Mitsubishi Heavy Industries attack puts Japan's defence contractors on alert
Viruses have been found on more than 80 computers and servers belonging to a Japanese weapons contractor.
According to media reports, Mitsubishi Heavy Industries (MHI) said it was the victim of a cyber attack reportedly targeting data on missiles, submarines and nuclear power plants.
BBC News reported that MHI was hit by targeted spear phishing attacks that are believed to have originated outside the company's computer network. One Japanese newspaper also reported that Chinese-language script was detected in the attack.
Jason Hart, CEO of CryptoCard, said: “Spear phishing is an unsophisticated form of attack, but by targeting what remains the chink in any organisation's security policy (static passwords), it is highly effective.
“Invariably employees use the same password to access applications across the corporate network because it is easy for them to remember. This represents a serious weakness, as once hackers have this, they can go anywhere and access any data they want to help themselves to.”
According to Reuters, the US has expressed concern about the attacks, with some speculation that they may have included the Stuxnet worm, although MHI has said that its investigation found eight viruses, none of which was Stuxnet.
It also claimed that a second Japanese military contractor, IHI Corp, which builds engine parts for fighter planes, had been sent suspicious emails, about which it had informed the police. Kawasaki Heavy Industries, a producer of planes, helicopters and rocket systems, confirmed that it had also been receiving "virus-tainted" emails.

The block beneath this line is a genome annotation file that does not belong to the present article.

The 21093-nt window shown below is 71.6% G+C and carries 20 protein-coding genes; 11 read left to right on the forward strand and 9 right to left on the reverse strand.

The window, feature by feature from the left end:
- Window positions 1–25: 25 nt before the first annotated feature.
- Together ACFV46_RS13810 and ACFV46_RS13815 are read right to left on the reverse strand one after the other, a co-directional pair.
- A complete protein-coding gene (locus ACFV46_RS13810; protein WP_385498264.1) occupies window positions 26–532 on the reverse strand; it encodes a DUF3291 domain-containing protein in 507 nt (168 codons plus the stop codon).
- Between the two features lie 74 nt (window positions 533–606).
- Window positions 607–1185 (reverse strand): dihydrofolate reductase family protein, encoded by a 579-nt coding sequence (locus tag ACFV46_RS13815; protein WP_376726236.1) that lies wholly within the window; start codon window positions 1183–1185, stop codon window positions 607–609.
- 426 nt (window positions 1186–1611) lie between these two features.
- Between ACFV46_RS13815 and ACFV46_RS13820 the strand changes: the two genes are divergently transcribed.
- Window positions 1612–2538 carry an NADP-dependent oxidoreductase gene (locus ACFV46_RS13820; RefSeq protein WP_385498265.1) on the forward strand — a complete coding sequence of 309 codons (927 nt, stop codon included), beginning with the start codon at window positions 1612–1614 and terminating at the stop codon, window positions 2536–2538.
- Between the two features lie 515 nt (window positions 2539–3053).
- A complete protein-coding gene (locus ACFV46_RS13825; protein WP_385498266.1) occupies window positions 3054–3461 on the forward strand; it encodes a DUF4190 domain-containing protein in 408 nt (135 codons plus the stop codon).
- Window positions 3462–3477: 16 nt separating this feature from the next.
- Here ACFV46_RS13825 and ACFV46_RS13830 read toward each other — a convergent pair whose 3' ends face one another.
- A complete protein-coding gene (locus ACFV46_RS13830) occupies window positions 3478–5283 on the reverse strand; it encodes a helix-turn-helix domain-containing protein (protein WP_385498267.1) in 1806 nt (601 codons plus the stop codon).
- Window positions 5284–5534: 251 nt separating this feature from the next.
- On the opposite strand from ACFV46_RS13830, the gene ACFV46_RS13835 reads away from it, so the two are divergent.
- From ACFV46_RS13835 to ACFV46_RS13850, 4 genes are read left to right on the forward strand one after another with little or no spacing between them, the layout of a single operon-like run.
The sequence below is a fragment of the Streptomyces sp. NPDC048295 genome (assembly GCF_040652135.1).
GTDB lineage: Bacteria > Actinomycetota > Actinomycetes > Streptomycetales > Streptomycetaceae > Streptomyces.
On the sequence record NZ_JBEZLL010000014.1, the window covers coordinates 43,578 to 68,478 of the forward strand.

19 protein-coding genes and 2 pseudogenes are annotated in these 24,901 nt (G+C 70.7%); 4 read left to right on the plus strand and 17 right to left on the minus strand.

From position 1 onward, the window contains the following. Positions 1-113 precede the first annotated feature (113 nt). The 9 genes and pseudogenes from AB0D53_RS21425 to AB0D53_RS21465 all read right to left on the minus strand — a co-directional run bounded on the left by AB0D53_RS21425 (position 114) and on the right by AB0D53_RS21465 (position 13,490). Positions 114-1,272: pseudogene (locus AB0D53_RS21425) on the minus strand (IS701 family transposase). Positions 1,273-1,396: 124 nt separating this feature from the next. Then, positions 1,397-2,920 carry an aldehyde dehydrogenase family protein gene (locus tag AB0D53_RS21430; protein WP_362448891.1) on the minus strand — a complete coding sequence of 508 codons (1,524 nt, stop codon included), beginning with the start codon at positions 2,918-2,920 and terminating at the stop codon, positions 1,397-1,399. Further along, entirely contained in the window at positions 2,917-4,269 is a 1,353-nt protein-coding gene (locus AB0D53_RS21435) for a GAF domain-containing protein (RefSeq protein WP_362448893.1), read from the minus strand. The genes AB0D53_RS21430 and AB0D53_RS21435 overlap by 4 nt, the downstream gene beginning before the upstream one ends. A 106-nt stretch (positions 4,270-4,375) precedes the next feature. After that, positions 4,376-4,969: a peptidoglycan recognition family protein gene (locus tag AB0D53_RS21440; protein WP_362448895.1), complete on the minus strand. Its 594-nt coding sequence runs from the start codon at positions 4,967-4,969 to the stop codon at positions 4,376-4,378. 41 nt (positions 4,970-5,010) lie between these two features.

Catalin Cosoi, head of the online threats lab at Bitdefender, said the MHI attack marks a variation from past high-profile attacks on defence contractors in its use of targeted malware.
He said: “This attack is a bit more sophisticated than similar high-profile incidents that we've seen in recent months. It used targeted malware to breach a military contractor, apparently to extract classified data.
“The main reason people are pointing fingers at China is that it was accused of involvement in previous similar attacks. The attackers could also be engineering the attacks to make China look like the culprit. It's also possible that the attacks were carried out with some inside knowledge, perhaps gained by duping an employee into granting access to sensitive information.”
Aleks Gostev, chief security expert at Kaspersky Lab, doubted that this was the first such attack on a Japanese company, as data shows that Japan's corporations have long been the target for regular cyber attacks, with defence contractors a popular target.
“If such an attack is detected, the targeted company does its utmost to avoid the incident being made public. This is justified in a number of cases when it is possible to play along with the attackers and feed them false data. The fact that the attack on Mitsubishi has become public knowledge most probably means that the situation is very serious and the attack has possibly continued for some time,” he said.
“According to our information, during the attack the company's computers were infected by eight different malicious programs, including keyloggers and remote access Trojans. These programs and the objects that were attacked clearly show that the aim of the attackers was to steal information.
“The company's own specialists, as well as the Japanese agency for combating cyber attacks, have already said that a leak of confidential data has in fact taken place.”